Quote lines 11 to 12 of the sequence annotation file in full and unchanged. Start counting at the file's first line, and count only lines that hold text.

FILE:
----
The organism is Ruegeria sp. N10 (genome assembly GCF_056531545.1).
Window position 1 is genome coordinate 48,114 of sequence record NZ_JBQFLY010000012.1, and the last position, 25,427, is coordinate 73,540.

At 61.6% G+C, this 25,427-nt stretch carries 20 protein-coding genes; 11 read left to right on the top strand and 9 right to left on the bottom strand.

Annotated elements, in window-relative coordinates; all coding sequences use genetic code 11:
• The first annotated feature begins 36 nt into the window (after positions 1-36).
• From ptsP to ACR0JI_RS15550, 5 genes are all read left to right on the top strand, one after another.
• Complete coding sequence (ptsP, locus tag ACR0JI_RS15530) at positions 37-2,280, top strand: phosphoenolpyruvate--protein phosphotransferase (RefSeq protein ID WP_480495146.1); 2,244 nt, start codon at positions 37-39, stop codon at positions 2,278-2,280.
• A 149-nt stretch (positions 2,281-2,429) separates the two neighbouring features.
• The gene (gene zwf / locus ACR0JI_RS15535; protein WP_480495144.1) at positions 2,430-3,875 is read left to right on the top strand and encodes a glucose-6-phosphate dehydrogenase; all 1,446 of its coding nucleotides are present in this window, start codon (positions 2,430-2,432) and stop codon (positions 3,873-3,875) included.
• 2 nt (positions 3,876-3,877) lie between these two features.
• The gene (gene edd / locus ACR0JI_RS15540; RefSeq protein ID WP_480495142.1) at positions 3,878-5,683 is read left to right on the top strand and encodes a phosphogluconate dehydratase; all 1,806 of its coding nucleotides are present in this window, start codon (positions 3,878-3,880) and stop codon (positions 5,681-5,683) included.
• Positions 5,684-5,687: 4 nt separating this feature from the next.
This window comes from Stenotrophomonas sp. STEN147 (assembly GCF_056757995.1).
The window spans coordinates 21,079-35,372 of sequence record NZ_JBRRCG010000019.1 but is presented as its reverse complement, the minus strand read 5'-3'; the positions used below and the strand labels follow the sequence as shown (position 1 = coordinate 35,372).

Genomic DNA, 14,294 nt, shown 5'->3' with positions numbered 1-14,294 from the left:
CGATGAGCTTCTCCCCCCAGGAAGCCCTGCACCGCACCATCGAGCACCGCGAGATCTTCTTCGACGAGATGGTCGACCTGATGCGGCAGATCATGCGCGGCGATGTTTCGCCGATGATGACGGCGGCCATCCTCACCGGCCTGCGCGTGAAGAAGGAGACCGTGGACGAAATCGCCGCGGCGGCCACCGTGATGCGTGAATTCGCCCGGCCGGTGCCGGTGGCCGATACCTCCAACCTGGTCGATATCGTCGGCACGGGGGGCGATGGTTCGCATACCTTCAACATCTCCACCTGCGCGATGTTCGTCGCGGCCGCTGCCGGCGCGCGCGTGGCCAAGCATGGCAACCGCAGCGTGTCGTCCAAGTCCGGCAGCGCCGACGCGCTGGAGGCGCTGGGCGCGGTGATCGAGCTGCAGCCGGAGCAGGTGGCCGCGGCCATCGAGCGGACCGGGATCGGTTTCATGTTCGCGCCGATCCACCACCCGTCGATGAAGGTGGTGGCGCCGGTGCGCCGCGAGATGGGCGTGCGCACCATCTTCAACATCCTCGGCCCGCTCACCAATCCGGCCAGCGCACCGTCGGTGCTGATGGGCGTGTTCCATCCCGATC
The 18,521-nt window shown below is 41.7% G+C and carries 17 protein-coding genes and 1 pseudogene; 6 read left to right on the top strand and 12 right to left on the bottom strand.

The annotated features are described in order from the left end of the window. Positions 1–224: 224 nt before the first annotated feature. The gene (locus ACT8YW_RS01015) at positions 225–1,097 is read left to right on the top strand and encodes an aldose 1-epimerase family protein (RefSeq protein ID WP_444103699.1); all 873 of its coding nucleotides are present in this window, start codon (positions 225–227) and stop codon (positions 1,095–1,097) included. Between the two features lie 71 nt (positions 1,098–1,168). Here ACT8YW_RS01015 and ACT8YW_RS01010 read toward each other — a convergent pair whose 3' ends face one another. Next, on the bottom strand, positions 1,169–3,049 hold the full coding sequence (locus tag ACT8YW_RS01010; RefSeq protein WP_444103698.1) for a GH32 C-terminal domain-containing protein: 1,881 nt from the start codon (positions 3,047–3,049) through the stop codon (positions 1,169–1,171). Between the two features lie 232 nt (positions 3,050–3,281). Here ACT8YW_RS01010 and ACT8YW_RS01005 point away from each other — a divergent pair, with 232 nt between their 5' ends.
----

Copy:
• The gene (gene edd / locus ACR0JI_RS15540; RefSeq protein ID WP_480495142.1) at positions 3,878-5,683 is read left to right on the top strand and encodes a phosphogluconate dehydratase; all 1,806 of its coding nucleotides are present in this window, start codon (positions 3,878-3,880) and stop codon (positions 5,681-5,683) included.
• Positions 5,684-5,687: 4 nt separating this feature from the next.